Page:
Cinema has found many ways to approach the Holocaust. The masterpiece “Schindler’s List” tells the true story of how one man, in the face of the worst possible horror, made a difference and saved over a thousand lives.
The deeply moving, and sometimes comical, fantasy “Life Is Beautiful” portrays the struggles of one man to shield his son from the realities of being Jewish in a Nazi-controlled world. Documentaries like “Shoah” and “The Last Days” offer firsthand testimonies of this dark era from those who survived concentration camps.
Released earlier this year, “The Grey Zone” tells the true story of Jews who chose to assist the Germans in order to extend their own lives. Then, plagued with guilt, they revolt in a final act of true courage. Now comes “The Pianist,” winner of the 2002 Cannes Film Festival Best Picture Award, which tells another true story of a survivor.
“The Pianist” depicts the life of Wladyslaw Szpilman. Szpilman, a Polish classical pianist, was somewhat of a celebrity until the occupying German army moved him and his entire family into the Warsaw ghetto.
His move into the ghetto is only the beginning of his struggle. The film tells the story of the next five years of Szpilman’s life—a life filled with narrow escapes, moments of hopelessness and great loss. Szpilman, played beautifully by Adrien Brody, becomes physically a shell of his former self, a metaphor for the emotional and spiritual transformation that he undergoes.
The film is filled with many of those gut-wrenching moments that have become a part of Holocaust films. Their impact is not lessoned here. Director Roman Polanski, himself a survivor of the Holocaust, shows enough to remind the audience just how horrific the world around Szpilman is.
Can anyone witness the things he does, including seeing his own family corralled into a boxcar to be delivered unto their death, and still be called a survivor? The closing moments of the film let the audience know what happened to Szpilman after all he endured, but there is no way a film can adequately convey all of his internal changes.
“The Pianist” is a personal epic. There are vast shots of destroyed Warsaw. There are crowd scenes, and many moments of chaos and violence. Lots of characters come into and out of this story—so many that they sometimes become confusing.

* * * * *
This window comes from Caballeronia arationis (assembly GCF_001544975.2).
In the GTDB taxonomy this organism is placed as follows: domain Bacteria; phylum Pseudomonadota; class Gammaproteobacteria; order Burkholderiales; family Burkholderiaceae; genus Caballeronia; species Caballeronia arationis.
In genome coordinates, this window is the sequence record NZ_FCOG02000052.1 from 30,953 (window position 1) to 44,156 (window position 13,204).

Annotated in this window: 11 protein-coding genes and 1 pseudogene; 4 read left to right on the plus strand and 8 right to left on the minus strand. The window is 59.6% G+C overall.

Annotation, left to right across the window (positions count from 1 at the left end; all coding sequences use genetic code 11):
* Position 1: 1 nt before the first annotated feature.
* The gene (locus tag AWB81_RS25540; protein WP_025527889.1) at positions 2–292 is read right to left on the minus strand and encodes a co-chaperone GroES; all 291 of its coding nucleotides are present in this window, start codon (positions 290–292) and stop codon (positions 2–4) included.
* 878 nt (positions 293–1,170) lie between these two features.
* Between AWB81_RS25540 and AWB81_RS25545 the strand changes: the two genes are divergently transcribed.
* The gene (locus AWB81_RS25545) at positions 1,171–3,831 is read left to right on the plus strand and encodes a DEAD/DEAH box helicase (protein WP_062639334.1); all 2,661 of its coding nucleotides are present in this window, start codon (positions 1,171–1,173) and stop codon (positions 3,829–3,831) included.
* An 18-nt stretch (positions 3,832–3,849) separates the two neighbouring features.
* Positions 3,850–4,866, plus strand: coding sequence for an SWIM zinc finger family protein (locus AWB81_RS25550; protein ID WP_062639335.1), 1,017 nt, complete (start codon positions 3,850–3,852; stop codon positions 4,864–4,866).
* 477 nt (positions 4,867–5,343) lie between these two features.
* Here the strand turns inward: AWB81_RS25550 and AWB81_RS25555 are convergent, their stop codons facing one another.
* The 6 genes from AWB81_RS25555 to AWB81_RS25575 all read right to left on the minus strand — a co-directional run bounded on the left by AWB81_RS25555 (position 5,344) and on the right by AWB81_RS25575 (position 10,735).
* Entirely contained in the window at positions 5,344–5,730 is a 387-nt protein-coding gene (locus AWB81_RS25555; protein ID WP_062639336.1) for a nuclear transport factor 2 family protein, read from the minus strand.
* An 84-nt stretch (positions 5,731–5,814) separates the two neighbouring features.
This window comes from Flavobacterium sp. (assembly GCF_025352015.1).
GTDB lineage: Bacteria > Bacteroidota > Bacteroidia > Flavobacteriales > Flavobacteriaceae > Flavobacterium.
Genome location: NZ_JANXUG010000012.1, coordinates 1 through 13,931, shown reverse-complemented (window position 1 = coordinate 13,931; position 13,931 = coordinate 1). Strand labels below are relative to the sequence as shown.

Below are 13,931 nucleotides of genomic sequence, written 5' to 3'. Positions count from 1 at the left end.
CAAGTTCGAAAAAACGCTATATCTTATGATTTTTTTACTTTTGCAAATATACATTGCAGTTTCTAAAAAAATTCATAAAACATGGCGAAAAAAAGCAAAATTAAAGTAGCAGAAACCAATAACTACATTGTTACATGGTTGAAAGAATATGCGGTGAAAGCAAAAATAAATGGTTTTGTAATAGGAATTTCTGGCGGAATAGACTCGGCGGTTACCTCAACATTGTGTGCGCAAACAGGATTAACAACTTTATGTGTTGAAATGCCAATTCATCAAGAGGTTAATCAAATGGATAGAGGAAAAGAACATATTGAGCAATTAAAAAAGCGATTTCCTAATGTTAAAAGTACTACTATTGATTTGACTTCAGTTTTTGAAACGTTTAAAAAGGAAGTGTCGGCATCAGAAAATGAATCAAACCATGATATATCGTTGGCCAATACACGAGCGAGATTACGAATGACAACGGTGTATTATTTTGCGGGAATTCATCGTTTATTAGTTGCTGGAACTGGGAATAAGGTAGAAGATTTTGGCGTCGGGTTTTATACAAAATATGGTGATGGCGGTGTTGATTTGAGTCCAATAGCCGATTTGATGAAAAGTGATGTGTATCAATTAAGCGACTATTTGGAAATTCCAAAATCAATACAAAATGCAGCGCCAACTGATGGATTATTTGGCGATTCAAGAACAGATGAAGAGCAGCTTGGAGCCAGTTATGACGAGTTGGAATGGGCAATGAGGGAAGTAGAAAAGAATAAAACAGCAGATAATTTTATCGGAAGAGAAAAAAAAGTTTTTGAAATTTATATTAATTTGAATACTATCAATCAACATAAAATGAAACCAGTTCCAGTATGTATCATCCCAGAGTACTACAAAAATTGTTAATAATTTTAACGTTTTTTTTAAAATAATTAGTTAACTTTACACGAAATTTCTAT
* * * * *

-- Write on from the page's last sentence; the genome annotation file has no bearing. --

Ultimately though, this is the story of one man’s struggle. Szpilman has many people who assist him when he is in the ghetto and while he is a fugitive, but he ultimately survives because of his own personal strength, ingenuity and will.
It is not surprising that Polanski, director of such films as “Rosemary’s Baby” and “Chinatown,” would one day return in film to the dark experiences of his own childhood. Nor is it surprising that he would choose to make such a personal film about the Holocaust.
Many are lauding “The Pianist” as the best film of the year. It has a stellar performance by Brody, who underwent some of the same physical changes that Tom Hanks did two years ago for “Cast Away.” The production values are phenomenal. The sets and effects, especially in the last hour of the film, are a wonder. The script contains many powerful moments where not one word is spoken.
Polanski’s “The Pianist” marks another great cinematic achievement, and it deserves a place alongside the other Holocaust films. It is a clear reminder of how evil humanity can be—a lesson we should never forget.
Roger Thomas is pastor of NortheastBaptistChurch in Atlanta.
MPAA Rating: R for violence and brief strong language
Director: Roman Polanski
Writer: Ronald Harwood
Cast: Wladyslaw Szpilman: Adrien Brody; Dorota: Emilia Fox; Capt. Wilm Hosenfeld: Thomas Kretschmann; The Father: Frank Finlay; The Mother: Maureen Lipman.